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Talking Tattoos: Part III

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Interview with Eddie David of Borneo Ink

A couple of weeks ago, three of us (myself, Simon and Patricia) paid a visit to Borneo Ink in Sri Hartamas. Walking into the tattoo studio was like entering an alternate universe, where Eddie, Simon and Lina David spend their days putting art on the naked skin of their clients. The atmosphere was open, positive and totally chilled out. Eddie spoke to us in his hilariously frank, dead-pan way about tattooing, taboos, and the recently canceled Malaysian Tattoo Convention.


Eddie David

ARTERI: Are you guys from Sarawak?

Eddie: Yeah.  That’s why we’re called Borneo Ink. You think we’d just take some name and make false impressions?  *Laughs*

[We spotted a convention poster framed on the wall with a list of participants and their home countries. Borneo Ink was listed as coming from Borneo, not Malaysia, and got curious about that.]

Ok, tattooing has been part of Dayak culture for a very long time. The Dayaks are not only in Malaysia but all over Borneo, so that’s why we encompass it lah.

The name ‘Borneo Ink’ –  ‘ink’ is a slang term for tattooing. We chose a simple name, that tells where we’re from and what we’re doing, so that people will get the idea that not only do these people know how to do traditional tattooing, they also know how to do it with a machine.

The cancelled Malaysia Tattoo Convention.  How did the whole thing start?

The people involved were Singaporeans. They wanted to do it right after the Singapore Tattoo Show, because they thought it was a success. The organizers made a lot of money. This bunch of businessmen wanted to ride on that wave, basically.

Did they have any background in the tattoo industry?

Not at all. That’s the reason they got us onto it.

You came in as consultants?

Technically that’s what they wanted us for. Okaylah, fine, we agreed. But, we told them: this is our idea on how it should be done. We wanted push it as something cultural, not so much as a tattoo convention.

Along the way, because they were in Singapore and we were here, for the most part we had no feedback on anything. They wanted to get as many artists in to sell the booths, which was not really what I had in mind. Selling booths is great if you just want to do business. But as the first convention in this country, the idea was to promote it as a cultural thing. Because, tattooing, I don’t know if you notice, is a very controversial subject. Especially in a country where, you know, for example, Beyonce is not allowed to perform.

From a political point of view, it’s a dangerous place to be. You’re walking on glass…thin ice, basically. If the government says, “Hey, no, this is a bad thing and we have quell it”, it will send a message to the Dayaks whose population is about a million. We’re talking about voters here. You can take our land and you can do a lot of things to us, we’re not gonna say anything. But when you start fucking with our culture, basically the Dayaks are gonna say “Hey fuck you, man. We’ve had enough of your bullshit”. It’s a Catch-22. You have to know how to play this right. One side can’t make it an issue because if the other side does, someone else will ‘counter-issue’ and it will become a big problem. After that, everyone just wants to wash their hands of it because, you know, you’re offending things that are protected under the Constitution of our country.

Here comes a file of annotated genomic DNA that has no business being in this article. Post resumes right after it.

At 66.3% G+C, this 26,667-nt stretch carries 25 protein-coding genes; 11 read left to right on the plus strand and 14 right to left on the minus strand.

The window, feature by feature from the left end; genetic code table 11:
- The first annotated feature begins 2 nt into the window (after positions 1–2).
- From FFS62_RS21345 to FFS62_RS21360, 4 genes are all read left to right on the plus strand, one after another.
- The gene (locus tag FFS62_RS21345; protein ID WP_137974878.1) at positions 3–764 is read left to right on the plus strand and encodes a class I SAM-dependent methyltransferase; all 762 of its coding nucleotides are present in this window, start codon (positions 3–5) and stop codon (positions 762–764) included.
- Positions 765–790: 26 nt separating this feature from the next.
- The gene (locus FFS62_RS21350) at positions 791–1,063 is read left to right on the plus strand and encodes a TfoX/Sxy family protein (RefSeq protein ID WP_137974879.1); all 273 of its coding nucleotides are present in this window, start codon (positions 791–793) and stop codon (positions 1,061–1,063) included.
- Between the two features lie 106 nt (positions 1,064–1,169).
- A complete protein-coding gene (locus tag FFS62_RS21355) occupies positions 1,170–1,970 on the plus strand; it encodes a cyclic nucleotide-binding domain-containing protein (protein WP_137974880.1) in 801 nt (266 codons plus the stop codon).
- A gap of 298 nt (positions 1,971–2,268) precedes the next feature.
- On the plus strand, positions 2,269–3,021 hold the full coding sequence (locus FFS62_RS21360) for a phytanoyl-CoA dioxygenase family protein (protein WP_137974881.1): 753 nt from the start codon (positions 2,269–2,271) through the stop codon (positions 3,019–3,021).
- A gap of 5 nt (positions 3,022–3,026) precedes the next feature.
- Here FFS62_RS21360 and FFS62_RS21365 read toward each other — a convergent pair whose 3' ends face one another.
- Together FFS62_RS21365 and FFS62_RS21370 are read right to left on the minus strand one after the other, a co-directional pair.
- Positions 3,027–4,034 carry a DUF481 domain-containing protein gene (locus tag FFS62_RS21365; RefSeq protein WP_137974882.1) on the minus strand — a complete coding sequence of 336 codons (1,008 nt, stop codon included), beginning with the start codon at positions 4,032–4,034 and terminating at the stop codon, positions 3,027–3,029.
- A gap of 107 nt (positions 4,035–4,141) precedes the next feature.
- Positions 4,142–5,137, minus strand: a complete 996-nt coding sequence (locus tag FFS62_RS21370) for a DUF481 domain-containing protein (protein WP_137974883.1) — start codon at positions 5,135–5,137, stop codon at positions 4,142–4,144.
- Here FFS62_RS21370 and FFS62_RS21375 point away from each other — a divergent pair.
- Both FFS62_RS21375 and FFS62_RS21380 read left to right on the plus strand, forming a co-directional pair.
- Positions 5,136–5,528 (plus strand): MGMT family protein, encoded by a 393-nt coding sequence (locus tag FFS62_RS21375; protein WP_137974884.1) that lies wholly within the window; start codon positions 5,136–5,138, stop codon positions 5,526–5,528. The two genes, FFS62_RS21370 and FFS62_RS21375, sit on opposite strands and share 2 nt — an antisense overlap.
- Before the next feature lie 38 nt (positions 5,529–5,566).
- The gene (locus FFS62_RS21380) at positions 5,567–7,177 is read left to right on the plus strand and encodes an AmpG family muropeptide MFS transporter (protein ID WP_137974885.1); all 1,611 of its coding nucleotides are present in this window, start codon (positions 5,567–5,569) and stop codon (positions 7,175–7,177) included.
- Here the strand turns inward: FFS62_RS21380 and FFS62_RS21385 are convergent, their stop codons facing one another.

The front of the shop.

Where do you think this opposition comes from? Why are these people calling this and that taboo?

It’s like beer, pornography or anything of that sort. Basically what it is, is repression. If you see enough naked women, or naked men for that matter, after a while it’s just a naked person, so what? Unless you’ve got three dicks or three pairs of boobs on you then yeah, maybe that would be interesting to see. But for the most part, everybody has the same thing, the same plumbing. Why should it even be an issue?

Is that one of the reasons why you agreed to do the Convention? So that the more people are exposed to the art of tattooing, the less they’ll go ape-shit about it?

I think Malaysians, in general, especially people who like tattoos, are little more mature in terms of wanting things. They’re more careful with choosing what they want and they know how to do their research.

In the beginning, we told people, “Hey, you don’t have to follow exactly the art in books, you can actually draw stuff out and go on from there”. TV shows and documentaries also helped. Now if you Google ‘tattoo’, you get millions and millions of hits. People talk about it all the time. So Malaysians are a little more, I guess, open in that sense. I think we’ve got to a point now that society’s almost cast away the negative perception that all people with tattoos are criminals.

If I’m not mistaken, I think a lot of criminals dress in suits and drive nice cars. You don’t have to go very far to see that.

Simon David

Back to why the tattoo convention got messed up – what happened exactly?

Okay, we’re not very sure how this thing came about. We consulted them on the moves they should take in order to secure the artists. Basically: “Hey, these are the artists we’re gonna get, let’s say 20”, and all these 20 people, you need to fly them in, house them and give them a free booth. They’re like the rock stars of the event. None of the artists got their tickets, which is supposed to be done a week after you send them the invite.

We didn’t know this until after they decided to cancel the show. The question of licensing – they were saying, “Oh, there was opposition”. But they failed in that they portrayed it as a tattoo convention. You never do that, not in this country. The religious will get all crazy about it. You have to word it very carefully.

As I said, my initial advice was to propose it as a cultural event. It would have helped in more ways than they could possibly think. But that meant they would have to pay for people who were not as famous as the other artists – that is, traditional tattooers. And there’s plenty of those really, really good artists who have been on Discovery channel and all that, you know.